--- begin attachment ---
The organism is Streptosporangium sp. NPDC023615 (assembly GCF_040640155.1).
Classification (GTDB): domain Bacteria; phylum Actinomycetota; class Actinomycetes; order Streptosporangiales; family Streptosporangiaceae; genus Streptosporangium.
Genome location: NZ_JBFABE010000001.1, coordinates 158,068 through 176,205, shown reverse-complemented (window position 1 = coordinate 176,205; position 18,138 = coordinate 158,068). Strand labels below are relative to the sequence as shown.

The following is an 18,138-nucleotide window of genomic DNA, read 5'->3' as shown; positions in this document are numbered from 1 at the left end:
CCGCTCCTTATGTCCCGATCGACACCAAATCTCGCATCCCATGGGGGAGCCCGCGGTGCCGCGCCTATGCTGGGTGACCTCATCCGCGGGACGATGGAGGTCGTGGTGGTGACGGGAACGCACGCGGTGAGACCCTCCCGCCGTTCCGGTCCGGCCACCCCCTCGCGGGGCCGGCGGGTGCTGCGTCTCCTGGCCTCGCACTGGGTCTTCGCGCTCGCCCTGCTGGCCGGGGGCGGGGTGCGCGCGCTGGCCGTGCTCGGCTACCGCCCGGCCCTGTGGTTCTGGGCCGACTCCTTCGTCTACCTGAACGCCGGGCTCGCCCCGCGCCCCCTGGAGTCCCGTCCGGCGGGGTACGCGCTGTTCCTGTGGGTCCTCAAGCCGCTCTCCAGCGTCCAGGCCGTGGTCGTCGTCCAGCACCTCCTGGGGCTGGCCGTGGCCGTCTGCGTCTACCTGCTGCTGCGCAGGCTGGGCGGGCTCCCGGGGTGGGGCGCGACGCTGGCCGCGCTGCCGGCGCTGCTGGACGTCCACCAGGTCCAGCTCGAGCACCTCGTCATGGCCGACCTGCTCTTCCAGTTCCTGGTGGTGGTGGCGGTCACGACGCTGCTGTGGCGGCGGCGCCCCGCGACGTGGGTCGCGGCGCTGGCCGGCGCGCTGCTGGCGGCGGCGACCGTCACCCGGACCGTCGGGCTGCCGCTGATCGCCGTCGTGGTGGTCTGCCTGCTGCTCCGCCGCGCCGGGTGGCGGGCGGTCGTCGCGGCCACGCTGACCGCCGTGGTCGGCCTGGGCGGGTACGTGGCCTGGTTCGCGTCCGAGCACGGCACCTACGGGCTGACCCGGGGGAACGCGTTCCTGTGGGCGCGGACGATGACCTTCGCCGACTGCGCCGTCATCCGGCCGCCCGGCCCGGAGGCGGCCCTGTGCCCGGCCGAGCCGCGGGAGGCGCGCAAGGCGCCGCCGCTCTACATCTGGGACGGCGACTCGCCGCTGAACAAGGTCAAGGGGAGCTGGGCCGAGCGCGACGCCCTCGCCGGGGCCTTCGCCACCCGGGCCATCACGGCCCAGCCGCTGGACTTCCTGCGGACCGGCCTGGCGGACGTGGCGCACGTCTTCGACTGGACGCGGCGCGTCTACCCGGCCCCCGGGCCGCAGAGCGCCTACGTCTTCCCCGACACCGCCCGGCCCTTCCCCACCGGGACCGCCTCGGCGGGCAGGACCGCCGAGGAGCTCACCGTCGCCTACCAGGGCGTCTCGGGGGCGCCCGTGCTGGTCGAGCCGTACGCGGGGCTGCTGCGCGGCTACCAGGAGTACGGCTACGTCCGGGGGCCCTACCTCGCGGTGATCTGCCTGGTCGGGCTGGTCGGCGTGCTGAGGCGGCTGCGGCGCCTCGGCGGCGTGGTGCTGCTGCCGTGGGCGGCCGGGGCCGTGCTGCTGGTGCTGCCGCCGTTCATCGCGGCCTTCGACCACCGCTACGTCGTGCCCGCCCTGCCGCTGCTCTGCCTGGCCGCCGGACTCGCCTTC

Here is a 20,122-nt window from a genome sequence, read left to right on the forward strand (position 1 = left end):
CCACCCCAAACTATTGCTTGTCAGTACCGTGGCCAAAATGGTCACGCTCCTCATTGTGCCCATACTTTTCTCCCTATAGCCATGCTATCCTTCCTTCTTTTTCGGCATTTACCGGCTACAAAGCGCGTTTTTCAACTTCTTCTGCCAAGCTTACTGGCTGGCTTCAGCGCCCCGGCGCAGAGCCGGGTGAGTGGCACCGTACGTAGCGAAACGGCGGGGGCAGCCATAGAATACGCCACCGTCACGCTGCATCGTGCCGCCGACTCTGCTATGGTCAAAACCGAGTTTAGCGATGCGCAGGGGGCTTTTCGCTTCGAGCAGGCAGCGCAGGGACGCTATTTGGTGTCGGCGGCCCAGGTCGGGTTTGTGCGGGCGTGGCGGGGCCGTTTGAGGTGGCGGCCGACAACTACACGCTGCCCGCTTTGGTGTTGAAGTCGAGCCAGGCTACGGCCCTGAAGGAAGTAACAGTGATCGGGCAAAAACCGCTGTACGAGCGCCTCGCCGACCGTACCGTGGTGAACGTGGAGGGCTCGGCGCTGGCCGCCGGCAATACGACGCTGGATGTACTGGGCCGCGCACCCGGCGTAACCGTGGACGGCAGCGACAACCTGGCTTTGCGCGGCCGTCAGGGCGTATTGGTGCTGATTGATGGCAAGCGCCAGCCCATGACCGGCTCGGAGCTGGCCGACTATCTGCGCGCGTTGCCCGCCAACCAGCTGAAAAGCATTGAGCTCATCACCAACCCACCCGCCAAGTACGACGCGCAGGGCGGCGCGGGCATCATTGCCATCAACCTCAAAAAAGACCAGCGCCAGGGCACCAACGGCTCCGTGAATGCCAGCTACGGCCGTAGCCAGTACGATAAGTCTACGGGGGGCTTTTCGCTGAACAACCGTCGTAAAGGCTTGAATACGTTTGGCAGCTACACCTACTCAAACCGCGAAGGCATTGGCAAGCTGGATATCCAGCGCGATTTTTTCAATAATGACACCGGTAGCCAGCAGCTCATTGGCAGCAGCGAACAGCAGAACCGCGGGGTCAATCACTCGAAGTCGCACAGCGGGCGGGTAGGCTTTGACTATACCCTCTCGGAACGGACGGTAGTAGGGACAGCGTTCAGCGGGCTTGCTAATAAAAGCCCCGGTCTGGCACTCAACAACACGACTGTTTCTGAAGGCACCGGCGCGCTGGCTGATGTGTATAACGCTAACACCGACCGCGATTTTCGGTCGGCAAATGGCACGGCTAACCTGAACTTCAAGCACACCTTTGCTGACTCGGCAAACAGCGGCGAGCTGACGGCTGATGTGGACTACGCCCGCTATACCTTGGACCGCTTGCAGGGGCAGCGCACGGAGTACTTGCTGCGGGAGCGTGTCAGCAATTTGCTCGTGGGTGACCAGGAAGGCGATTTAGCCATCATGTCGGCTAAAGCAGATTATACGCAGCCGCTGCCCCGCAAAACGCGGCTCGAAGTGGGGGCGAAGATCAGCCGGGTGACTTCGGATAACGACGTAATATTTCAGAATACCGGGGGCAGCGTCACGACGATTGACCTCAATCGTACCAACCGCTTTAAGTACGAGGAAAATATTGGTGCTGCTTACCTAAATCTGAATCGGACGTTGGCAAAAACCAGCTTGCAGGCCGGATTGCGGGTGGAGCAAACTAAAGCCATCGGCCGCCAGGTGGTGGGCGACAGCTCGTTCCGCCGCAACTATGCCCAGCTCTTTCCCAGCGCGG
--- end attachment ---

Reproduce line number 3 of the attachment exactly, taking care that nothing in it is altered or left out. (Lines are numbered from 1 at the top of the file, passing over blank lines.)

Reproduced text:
Genome location: NZ_JBFABE010000001.1, coordinates 158,068 through 176,205, shown reverse-complemented (window position 1 = coordinate 176,205; position 18,138 = coordinate 158,068). Strand labels below are relative to the sequence as shown.